Before I get any farther, let me warn you that there is a lot of disturbing content in this book. A large portion of it takes place in an occupied country during a world war, complete with bombings, soldiers stealing from civilians as well as abusing and killing them at will, and starvation creeping ever nearer for those who escape military notice. There’s the kidnapping of the comfort women, holding them against their will, raping them, and otherwise treating them like invaluable property rather than human beings. There is also a rift between these comfort women and their people- though they’ve been given no choice about what has happened to them, loved ones and strangers alike blame them for shameful actions. The comfort women emerge physically and mentally ill, with little if any support. Even Kevin is being bullied by his peers, this behavior largely ignored or misinterpreted by the adults in his life. Both Kevin and Wang Di are grieving the recent death of a loved one. If you’re not in the market for a bleak book, don’t pick this one up.
” ‘You know what happens to girls who fall sick here? Or who get pregnant?’ She jerked her thumb towards the back of the house, where the rubbish bins were. Into the heap, she meant. Gone.”
Despite the rough content though, there are happy moments. The writing flows wonderfully, and adept characterization keeps each point of view compelling. Wang Di’s past chapters are the clear standout, but I enjoyed all three perspectives and thought every section added something important to the story. It does also help that Wang Di’s later life is presented early enough in the story to assure the reader that she does survive her stint as a comfort woman and forge a tolerable life afterward. The retrospective angle through which the book’s most horrific details are presented lends a sense of remembering the past but also of laying it to rest and moving forward. It’s a tragedy that doesn’t leave a lingering sense of despair.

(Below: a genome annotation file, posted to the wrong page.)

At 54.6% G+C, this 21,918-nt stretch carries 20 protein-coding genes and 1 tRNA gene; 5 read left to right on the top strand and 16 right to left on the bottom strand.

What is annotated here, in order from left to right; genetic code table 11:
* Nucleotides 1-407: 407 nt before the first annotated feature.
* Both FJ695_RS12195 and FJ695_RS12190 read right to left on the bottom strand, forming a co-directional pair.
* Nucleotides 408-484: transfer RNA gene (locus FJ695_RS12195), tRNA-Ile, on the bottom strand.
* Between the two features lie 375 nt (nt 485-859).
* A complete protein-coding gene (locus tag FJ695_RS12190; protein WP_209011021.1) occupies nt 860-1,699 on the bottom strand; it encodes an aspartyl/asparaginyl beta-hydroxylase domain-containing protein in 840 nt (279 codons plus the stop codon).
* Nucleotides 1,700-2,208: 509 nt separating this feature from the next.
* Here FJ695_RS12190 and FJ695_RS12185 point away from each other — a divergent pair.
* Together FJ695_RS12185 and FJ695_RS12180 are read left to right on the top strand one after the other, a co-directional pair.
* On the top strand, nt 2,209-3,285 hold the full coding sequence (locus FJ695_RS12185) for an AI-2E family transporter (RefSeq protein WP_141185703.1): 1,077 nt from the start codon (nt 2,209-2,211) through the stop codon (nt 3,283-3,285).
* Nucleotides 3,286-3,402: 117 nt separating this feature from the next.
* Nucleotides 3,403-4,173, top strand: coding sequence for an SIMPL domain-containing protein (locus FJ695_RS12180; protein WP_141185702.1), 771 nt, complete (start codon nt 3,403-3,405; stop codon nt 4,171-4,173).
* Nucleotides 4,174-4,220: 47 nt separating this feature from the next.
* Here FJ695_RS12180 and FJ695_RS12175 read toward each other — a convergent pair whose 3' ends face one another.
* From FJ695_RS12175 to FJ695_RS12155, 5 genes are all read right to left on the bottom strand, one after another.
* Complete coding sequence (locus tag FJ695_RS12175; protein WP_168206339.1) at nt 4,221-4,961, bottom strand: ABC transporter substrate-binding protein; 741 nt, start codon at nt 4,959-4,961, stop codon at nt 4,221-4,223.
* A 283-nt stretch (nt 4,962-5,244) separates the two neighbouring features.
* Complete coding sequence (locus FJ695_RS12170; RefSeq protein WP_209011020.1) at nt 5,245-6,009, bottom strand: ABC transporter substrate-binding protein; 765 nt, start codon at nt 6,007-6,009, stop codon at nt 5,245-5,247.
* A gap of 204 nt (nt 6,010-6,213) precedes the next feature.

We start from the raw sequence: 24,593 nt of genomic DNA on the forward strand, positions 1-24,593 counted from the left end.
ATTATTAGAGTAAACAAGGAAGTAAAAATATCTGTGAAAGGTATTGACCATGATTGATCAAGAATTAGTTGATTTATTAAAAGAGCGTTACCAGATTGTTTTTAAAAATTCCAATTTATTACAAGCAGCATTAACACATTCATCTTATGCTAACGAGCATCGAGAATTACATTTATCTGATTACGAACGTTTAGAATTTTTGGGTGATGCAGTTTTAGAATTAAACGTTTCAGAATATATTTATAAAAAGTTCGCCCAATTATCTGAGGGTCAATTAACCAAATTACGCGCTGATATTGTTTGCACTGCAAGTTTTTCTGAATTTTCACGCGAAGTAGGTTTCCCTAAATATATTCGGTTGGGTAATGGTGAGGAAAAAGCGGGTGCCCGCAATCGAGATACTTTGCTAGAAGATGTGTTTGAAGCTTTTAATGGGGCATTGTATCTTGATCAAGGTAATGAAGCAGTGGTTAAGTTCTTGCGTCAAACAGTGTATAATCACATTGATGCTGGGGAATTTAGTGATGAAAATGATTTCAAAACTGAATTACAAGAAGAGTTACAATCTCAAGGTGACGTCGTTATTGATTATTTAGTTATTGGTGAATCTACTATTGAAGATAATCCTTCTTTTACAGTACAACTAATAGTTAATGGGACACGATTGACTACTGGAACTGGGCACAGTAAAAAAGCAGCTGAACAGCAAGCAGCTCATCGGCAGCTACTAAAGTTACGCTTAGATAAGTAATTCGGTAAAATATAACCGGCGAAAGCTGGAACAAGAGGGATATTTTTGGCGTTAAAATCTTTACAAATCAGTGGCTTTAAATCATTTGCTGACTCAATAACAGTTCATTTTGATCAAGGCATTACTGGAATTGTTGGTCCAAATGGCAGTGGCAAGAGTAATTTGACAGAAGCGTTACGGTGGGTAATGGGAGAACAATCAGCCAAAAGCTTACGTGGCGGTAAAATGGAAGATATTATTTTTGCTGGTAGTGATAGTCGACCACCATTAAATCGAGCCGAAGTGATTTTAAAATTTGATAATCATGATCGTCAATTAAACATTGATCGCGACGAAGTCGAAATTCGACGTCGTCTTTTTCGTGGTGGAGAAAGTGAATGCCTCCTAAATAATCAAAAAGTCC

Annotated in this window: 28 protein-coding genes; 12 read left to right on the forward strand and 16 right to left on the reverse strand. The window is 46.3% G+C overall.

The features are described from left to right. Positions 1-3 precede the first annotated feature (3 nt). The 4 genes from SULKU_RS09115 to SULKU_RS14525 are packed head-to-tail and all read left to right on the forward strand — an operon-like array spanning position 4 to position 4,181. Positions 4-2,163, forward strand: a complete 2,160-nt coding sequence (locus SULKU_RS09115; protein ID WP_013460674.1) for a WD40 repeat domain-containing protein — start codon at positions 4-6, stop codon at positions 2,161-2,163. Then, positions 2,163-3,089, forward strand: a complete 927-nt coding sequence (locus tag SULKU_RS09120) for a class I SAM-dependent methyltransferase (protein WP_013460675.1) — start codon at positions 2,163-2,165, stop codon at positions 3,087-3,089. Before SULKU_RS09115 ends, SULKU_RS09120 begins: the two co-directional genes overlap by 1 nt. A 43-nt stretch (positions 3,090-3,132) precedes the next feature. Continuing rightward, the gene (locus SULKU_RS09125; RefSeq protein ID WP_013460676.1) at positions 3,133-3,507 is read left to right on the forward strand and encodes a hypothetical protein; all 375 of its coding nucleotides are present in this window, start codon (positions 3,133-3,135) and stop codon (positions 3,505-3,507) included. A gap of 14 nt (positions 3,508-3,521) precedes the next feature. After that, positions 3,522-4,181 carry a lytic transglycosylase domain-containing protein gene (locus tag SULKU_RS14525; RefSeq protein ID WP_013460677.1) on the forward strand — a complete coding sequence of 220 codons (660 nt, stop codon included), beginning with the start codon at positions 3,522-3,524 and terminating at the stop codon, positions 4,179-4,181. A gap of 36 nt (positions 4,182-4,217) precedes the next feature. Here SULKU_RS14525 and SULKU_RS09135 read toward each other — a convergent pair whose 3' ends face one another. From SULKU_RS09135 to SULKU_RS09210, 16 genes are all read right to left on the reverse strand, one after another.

In fact, I appreciated so much of the telling that my only real criticism is that the piece of story that connects Wang Di’s tale with Kevin’s is delivered all at once at the end of the book in an info dump of messages left behind by absent characters. This disrupts the established pattern and pace, though given the nature of Kevin’s and Wang Di’s investigations into the past it is hard to see how Lee might have navigated this differently. It also puts Kevin in the position of collecting and writing this tale, which is hard to believe for a boy of his age (ten years old), aspirations of journalism aside. Presumably some time would have passed before he was able to write it at this level, but no actual indication of that is given.
“Sometimes all you had to do to get someone to talk was to be silent.”
Even so, this is a topic I’ve not encountered in fiction previously, and I found Lee’s prose very convincing and evocative. I was emotionally invested in Wang Di’s life, hit hard by each new horror she encountered, and remained interested throughout the entire novel in both main characters and the inevitable intersection of their tales. There was not a moment of boredom or of doubt about Lee’s careful handling of this subject. I highly recommend this one, and look forward to seeing what Lee will write next.
My reaction: 4 out of 5 stars. This was very nearly 5 stars for me, and I can safely say it’s the book I would be most disappointed not to see on the shortlist. I’ll talk more about my wishes and predictions soon, but this one, I think, is likely to advance: well-written and impactful. Soon we’ll know!
The Literary Elephant